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South Africa Holds Joint Naval Military Exercises with Russia and China

'All countries conduct military exercises with friends worldwide,' said South Africa's Foreign Minister Naledi Pandor

South Africa joined Russia and China for a naval exercise amid mounting international tensions over the war in Ukraine and a potential invasion of Taiwan.

The country has been criticized for potentially risking its diplomatic relations with the Western world.

South Africa, which has avoided taking a stance on the two geopolitical points of contention, said the Feb. 17 naval exercise was routine. 

All countries conduct military exercises with friends worldwide, so there should be no compulsion on any country that they should not conduct them with any other partner,” said Foreign Minister Naledi Pandor during a media briefing in January with Sergey Lavrov, Russia’s Minister of Foreign Affairs who was visiting South Africa. “It’s part of a natural course of relationships between countries.”

Pandor said countries that wished to pressure South Africa not to take part in the exercise would be holding her country to a double standard. She said the message would be, “what I do is ok for me, but you can’t do it because you are a developing country or you are Africa,” per Anadolu Agency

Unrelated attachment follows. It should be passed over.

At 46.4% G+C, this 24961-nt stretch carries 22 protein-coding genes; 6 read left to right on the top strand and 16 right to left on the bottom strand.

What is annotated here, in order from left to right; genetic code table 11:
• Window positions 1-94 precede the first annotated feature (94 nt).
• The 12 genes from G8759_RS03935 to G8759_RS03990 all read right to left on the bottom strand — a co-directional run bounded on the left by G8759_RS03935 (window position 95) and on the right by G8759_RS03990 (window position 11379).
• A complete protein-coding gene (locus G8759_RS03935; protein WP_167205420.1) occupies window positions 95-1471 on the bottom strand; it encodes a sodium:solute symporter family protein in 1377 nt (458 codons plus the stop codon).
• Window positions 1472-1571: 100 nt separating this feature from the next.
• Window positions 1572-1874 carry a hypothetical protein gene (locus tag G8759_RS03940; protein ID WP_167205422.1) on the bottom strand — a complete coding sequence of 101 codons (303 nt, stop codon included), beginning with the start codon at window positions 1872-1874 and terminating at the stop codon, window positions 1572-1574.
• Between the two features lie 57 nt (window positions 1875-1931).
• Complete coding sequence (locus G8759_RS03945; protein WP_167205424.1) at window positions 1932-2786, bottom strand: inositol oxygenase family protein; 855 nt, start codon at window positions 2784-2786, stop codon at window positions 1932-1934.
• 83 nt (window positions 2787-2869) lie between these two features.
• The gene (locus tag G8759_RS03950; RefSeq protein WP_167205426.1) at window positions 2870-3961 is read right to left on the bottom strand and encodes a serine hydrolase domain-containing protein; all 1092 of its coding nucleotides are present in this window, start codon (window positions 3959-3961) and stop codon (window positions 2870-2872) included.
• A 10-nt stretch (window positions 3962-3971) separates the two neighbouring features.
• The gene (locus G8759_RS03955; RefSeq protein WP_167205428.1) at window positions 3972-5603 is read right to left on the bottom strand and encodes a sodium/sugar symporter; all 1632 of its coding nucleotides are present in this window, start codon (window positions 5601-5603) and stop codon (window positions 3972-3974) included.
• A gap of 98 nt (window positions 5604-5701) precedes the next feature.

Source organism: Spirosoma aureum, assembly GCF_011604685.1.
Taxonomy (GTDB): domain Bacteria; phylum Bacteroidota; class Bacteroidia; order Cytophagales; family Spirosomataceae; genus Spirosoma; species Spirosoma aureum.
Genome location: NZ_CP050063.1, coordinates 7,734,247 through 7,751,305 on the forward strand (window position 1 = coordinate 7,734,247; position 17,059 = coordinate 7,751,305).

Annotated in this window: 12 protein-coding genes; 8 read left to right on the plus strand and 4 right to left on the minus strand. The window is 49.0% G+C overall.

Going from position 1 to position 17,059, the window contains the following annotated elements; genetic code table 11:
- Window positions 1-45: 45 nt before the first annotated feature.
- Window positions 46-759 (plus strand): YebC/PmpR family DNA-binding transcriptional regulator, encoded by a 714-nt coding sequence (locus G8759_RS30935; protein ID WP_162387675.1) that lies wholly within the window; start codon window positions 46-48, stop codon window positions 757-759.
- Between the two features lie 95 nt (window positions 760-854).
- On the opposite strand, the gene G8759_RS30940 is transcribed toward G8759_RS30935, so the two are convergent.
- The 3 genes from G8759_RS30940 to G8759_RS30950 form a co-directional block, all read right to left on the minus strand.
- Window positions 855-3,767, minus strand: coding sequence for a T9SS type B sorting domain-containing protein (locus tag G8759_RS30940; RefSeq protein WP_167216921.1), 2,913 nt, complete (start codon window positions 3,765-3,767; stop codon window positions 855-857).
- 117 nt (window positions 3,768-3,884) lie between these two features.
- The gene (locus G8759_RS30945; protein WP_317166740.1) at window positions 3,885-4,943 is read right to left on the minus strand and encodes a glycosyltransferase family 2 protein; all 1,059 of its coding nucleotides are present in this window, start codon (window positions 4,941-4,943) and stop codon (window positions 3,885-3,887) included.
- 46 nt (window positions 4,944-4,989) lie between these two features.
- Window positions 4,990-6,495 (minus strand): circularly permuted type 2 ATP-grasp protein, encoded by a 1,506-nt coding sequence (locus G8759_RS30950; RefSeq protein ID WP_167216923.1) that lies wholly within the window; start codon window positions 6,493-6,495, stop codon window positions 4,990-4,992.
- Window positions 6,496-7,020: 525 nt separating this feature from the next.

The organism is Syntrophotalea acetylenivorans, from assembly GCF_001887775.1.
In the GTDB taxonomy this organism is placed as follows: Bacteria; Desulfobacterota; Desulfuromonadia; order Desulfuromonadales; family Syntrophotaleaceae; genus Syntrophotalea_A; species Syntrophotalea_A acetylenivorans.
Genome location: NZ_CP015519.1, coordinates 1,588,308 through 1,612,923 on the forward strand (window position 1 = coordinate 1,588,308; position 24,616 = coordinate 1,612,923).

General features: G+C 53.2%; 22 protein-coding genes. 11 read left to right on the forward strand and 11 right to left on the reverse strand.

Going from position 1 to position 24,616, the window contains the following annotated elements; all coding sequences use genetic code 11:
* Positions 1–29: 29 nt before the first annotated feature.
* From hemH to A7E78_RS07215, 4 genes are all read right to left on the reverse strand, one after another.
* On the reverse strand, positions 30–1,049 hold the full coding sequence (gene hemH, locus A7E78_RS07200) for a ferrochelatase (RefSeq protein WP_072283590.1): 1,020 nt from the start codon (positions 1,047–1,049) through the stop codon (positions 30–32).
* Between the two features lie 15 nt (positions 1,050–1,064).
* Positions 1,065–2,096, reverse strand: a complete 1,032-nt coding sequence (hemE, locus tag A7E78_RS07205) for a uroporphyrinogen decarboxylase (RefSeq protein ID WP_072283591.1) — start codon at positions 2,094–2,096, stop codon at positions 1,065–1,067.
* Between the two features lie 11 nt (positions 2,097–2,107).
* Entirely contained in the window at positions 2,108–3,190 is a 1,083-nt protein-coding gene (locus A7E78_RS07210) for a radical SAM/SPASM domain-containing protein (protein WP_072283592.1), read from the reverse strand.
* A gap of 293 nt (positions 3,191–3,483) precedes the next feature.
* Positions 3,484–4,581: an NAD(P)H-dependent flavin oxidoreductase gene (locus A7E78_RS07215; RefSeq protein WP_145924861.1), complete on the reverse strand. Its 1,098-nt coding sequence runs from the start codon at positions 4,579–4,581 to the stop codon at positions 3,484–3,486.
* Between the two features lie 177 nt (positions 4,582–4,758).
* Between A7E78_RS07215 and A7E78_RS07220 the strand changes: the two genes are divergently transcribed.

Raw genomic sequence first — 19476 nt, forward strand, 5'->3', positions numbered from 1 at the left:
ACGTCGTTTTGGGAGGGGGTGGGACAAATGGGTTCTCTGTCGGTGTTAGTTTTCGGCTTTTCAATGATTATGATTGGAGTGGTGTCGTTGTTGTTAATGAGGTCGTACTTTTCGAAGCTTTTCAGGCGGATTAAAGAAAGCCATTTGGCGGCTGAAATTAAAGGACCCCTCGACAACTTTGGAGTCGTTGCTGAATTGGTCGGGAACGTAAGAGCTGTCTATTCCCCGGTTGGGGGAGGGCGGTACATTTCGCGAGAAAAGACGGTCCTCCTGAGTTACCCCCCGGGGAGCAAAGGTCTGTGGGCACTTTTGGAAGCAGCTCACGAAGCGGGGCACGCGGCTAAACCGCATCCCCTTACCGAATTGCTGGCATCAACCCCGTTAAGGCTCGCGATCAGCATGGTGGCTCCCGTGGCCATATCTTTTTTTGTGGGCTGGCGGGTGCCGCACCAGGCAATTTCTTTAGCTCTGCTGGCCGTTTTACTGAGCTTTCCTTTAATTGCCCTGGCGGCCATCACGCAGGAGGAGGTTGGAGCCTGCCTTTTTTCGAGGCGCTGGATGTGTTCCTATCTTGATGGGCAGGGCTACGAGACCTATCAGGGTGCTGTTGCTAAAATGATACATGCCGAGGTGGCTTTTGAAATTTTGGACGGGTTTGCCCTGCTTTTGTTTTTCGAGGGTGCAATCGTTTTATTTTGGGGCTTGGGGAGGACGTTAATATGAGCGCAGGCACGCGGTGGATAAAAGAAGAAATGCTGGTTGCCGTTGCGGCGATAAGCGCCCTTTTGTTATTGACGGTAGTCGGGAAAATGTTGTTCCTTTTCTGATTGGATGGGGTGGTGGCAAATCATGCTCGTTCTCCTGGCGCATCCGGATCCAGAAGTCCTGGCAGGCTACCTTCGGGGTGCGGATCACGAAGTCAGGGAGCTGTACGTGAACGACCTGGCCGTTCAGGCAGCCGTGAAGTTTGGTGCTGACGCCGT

“We are concerned about South Africa’s plan to hold joint naval exercises with Russia and the [People’s Republic of China] in February, even as Moscow continues its brutal and unlawful war of aggression against Ukraine,” said US Embassy in South Africa spokesman David Feldmann in a January statement to CBS News.

The naval exercise will occur on the nation’s east coast near the KwaZulu-Natal province. Known as “Exercise Mosi II,” the event is expected to last until Feb. 27. Approximately 350 members of the South African National Defence Force will participate. 

Russia plans to test-fire a Zircon hypersonic missile during the exercise. The Chinese government has sent a destroyer, a frigate, and a support vessel. Media coverage of the drill has reportedly been restricted. 

The decision to move forward with the prescheduled maritime exercise has not received universal domestic support. 

“These exercises are going to be a lightning rod,” said Steven Gruzd, of the South African Institute of International Affairs, to Reuters. “I’m not sure South Africa really realises the potential backlash.”

We are not hosting this warship, nor is it welcome in the Mother City. Cape Town will not be complicit in Russia’s evil war,” Cape Town Mayor Geordin Hill-Lewis wrote on Twitter on Feb. 13. “[President] Cyril Ramaphosa must answer for his complicity.”

Hill-Lewis used the tags #VoetsekRussianWarship and #RWSGFY, which stands for “Russian War Ship, Go F— Yourself.”

Russia’s Admiral Gorshkov frigate arrived in the Cape Town harbor “sporting the letters Z and V on its sides, letters that mark Russian weapons on the front lines in Ukraine and are used as a patriotic symbol in Russia,” per SF Gate.

In response to the ship’s presence, a small yacht sailed by the vessel while flying a Ukraine flag. Protestors are now expected to gather outside the Russian Consulate in opposition to the joint exercise on Feb. 17. 

The SANDF has held military exercises with a variety of other countries in the past, including the United States in 2022 as well as the United Kingdom and Nigeria. 

South Africa abstained from United Nations votes to condemn Russia for invading Ukraine to maintain its neutrality.

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